A new two-part therapy combining a modified sugar molecule with two cancer killing drugs causes many types of cancer cells to "commit suicide" by apoptosis, a type of programmed cell death, researchers at UC San Diego and Kyushu University wrote.
Project scientist Guy Perkins, PhD of UC San Diego's Center for Research in Biological Systems and co-author senior researcher Ryuji Yamaguchi, PhD of Kyushu University Medical School in Fukuoka, Japan altered glucose or sugar molecules into a form called 2-deoxyglucose (2-DG) that cancer cells gobble readily for fuel to grow and multiply, though it cannot be used for energy and hampers growth instead, then primes a trigger for early cell death that a second drug (itself a combination of two cancer-fighting drugs) activates, ScienceDaily and New Scientist reported about the team's successful experiments with the two-phase treatment on cell cultures and animals detailed in Cancer Research.
The treatment works like a trick: Cancer cells readily take in 2-DG, but instead of providing energy for growing and multiplying the tweaked sugar molecule dislodges a protein within the cancer cells that prevents another protein from initiating apoptosis, a type of intracellular death program.
Then exposure to the combination drug ABT-263/737 signals the second protein to begin the cancer cell's self-destruct sequence.
According to the team, a wide range of cancer cells primed for death by 2-DG then exposed to ABT-263/737 are affected, but not healthy brain cells that also take in lots of sugar, because the body's blood-brain barrier stops ABT-263/737.
The 2-DG with ABT-263/737 treatment killed lung, liver, blood, cervical and breast cancer cells at multiple growth stages, and in a mouse trial the two-part treatment wiped out aggressive prostate cancer tumors in days, experiments demonstrated.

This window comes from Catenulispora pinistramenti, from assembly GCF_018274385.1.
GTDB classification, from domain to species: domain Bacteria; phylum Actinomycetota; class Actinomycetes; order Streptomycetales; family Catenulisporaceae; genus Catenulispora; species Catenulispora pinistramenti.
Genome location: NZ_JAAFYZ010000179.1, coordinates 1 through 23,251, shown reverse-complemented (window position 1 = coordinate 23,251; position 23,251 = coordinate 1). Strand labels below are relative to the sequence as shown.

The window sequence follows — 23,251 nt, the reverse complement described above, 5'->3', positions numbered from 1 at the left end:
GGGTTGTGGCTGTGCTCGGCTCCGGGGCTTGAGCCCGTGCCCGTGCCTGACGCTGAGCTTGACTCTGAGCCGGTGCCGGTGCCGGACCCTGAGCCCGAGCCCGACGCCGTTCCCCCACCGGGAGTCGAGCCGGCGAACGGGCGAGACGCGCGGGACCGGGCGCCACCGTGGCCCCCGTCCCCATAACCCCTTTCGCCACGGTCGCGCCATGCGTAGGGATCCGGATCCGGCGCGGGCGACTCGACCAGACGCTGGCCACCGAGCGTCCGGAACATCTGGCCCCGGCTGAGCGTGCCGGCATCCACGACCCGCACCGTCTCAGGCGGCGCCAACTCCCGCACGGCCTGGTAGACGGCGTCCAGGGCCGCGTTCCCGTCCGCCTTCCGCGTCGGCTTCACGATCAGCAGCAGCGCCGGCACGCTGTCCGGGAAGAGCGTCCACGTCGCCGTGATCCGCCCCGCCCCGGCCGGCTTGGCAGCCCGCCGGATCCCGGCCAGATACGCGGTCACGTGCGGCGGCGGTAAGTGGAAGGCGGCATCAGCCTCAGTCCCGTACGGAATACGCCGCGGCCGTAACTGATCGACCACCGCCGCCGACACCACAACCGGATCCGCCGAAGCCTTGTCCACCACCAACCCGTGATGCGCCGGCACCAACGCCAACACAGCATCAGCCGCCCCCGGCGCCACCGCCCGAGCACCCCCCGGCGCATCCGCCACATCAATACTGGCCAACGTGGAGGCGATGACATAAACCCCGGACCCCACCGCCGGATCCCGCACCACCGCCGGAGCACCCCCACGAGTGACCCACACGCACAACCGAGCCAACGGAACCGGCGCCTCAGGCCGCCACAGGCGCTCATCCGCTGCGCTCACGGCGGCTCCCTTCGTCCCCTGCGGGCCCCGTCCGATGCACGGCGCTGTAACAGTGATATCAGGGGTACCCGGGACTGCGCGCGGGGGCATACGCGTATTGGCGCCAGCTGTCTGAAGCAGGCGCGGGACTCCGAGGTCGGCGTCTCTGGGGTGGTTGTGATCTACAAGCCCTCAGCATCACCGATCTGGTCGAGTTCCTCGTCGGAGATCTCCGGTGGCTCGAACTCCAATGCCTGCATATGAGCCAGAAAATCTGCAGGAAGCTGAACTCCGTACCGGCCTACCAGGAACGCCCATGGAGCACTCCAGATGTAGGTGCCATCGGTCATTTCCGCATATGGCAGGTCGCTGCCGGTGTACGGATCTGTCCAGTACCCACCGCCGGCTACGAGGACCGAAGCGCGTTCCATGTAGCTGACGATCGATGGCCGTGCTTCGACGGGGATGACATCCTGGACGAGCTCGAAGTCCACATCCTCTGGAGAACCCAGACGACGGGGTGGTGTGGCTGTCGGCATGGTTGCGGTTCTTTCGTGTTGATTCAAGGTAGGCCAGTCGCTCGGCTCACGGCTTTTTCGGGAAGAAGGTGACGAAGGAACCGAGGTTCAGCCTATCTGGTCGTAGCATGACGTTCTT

Perkins explained why this approach bypasses susceptible cancer cells' knack for resisting chemotherapy by mutating rapidly:
"Since the combination of 2-DG and ABT-263/737 induces rapid apoptosis through the intrinsic pathway, meaning through mitochondria, it leaves little room for interference by a cancer cell's highly active mutagenic programs."
But the new combined treatment does not work on all cancers, Yamaguchi explained, because some cancers are resistant or it would cause thrombopenia (platelet loss) and lymphopenia (lymphocyte loss).
Possible workarounds include storing and transplanting hematopoietic stem cells, according to the team.
The researchers are preparing for a clinical trial at UC San Diego, and Yamaguchi stated the prospects are encouraging:
"Since both 2-DG and ABT-263 (Navitoclax) are already in Phase II clinical trials (for other treatments), we know something about the safety of these agents. Once we take precautionary measures, the 2-DG-ABT combination therapy may prove an effective alternative to some existing cancer therapies. We may have found a simple, partial solution to a very complex disease."